Sunday, December 28, 2008

Silly Steps

Well, that was silly. Yet another "creative" version of Buchan's The Thirty-Nine Steps. Not even the presence of the lovely Rupert Penry-Jones could save it from idiocy as fleetingly familiar moments morphed into something quite different and the woman who has been an obligatory part of the action since the Robert Donat movie assumed more roles than a shape-shifter.

I recall a fourteen-year-old Foundation pupil who had sat silent as I read the book with his class - actually, I read it to the class as they sat with the books in front of them - telling me: "Miss, that was the best book I ever read!" And yet each adaptation I've seen takes snippets of the original and stitches them together into a barely comprehensible and totally uninvolving whole. I dream of Buchan's story, complete with the Bald Archeologist and the Spectacled Roadman and the Literary Innkeeper, presented as a serial over ten weeks, each chapter having an episode to itself and ending on a cliffhanger, with the wonderfully tense drama of the London meeting followed by the incongruous confrontation in the seaside villa forming the final two episodes. No women, no love interest, no submarines. Just a rattling good yarn.

I wouldn't even allow them to take out some of the worst linguistic excesses in the opening two chapters in the interests of political correctness - think Merchant of Venice and leave it all. It'd work. But I bet it'll just have to stay in my head - and Buchan's book.


  1. It really was pretty awful, what a disappointment. I loved the Robert Powell version but intend to get around to reading the actual book sometime.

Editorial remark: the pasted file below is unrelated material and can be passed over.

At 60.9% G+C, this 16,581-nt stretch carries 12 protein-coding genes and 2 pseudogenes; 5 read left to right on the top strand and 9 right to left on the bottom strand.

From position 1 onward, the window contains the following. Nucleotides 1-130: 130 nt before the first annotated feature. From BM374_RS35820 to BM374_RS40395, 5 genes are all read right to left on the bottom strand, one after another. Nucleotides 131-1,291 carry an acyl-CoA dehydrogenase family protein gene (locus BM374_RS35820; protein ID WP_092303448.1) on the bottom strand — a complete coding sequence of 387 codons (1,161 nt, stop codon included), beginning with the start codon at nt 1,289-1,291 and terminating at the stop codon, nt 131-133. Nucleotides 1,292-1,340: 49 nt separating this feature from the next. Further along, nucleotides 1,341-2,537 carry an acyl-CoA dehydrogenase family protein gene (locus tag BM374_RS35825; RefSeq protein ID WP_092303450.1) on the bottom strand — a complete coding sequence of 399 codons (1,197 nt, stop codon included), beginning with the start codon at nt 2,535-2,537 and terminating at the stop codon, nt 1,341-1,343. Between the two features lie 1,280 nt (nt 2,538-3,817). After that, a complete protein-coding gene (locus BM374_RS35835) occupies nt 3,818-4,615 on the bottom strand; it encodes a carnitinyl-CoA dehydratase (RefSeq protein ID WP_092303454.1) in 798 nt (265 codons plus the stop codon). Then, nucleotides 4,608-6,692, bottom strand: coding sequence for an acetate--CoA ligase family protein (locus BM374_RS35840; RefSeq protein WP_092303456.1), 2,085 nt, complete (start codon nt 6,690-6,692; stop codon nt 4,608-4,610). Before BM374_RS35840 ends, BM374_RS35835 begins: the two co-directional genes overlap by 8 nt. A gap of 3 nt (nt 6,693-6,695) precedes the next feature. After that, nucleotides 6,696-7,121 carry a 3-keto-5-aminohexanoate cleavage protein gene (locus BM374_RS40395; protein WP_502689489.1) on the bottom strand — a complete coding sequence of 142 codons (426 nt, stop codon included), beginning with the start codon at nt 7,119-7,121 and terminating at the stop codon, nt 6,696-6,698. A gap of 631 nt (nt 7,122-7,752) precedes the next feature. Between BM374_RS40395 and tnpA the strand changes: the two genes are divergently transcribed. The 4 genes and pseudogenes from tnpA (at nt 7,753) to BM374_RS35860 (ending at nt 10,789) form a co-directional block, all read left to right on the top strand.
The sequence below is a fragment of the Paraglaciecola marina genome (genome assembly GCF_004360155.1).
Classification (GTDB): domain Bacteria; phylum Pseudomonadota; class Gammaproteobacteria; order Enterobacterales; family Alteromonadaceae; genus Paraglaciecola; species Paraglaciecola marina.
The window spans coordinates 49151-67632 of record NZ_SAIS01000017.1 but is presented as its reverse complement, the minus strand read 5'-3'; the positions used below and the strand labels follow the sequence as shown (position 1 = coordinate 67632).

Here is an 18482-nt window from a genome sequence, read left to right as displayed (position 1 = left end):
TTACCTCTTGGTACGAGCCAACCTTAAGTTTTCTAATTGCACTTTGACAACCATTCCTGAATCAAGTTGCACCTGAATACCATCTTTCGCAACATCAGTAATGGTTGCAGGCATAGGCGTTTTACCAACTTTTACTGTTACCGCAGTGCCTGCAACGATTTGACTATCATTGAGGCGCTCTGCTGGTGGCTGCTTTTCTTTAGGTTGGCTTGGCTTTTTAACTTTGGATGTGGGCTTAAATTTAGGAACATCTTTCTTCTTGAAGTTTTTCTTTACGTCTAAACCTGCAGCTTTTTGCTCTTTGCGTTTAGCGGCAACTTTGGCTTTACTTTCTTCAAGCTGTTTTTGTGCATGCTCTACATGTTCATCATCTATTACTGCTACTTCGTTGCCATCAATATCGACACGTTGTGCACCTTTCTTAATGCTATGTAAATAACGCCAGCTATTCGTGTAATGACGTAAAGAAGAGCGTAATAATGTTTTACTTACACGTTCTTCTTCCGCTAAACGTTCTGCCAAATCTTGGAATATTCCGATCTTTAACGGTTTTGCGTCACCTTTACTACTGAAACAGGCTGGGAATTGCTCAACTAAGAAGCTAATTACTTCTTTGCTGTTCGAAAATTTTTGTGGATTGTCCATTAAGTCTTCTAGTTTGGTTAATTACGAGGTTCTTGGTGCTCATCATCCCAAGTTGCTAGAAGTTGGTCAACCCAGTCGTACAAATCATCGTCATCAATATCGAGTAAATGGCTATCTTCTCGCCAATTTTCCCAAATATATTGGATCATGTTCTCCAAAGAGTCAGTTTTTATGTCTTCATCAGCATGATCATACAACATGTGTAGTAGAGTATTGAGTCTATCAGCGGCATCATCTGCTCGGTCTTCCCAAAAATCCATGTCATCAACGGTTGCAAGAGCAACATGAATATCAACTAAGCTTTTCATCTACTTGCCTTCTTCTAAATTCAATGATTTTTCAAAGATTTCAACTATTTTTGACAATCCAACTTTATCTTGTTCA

2. Come on! It was stated to be based on Buchan's 39 Steps and not a faithful reproduction of it so you shouldn't have been expecting that.

    I'd agree it wasn't anything like as good as the book, but then I didn't think it would be and it might just encourage folk to read the actual story.

  3. Sorlil, I can't believe you escaped DGS without reading it!

  4. You should have watched the lesbian romp on ITV, in stead. I doubt it was more exciting but at least it was something new.

    My word verification for this comment is CRARSE. Is that a Scottish derivation?

  5. Nah, MP - sounds like one of the gentry expressing ridicule - as in "That film is crarse".

  6. Er...I gather I was supposed to have read it as I remember watching the film in class,lol!

  7. Anonymous5:35 PM

    I feel I have to mention Kenneth More, and that I slept on and off during the latest offering!

  8. Anonymous9:00 PM

    Is there none to root for Robert Donat?

    Word verification, appositely enough, is tradd.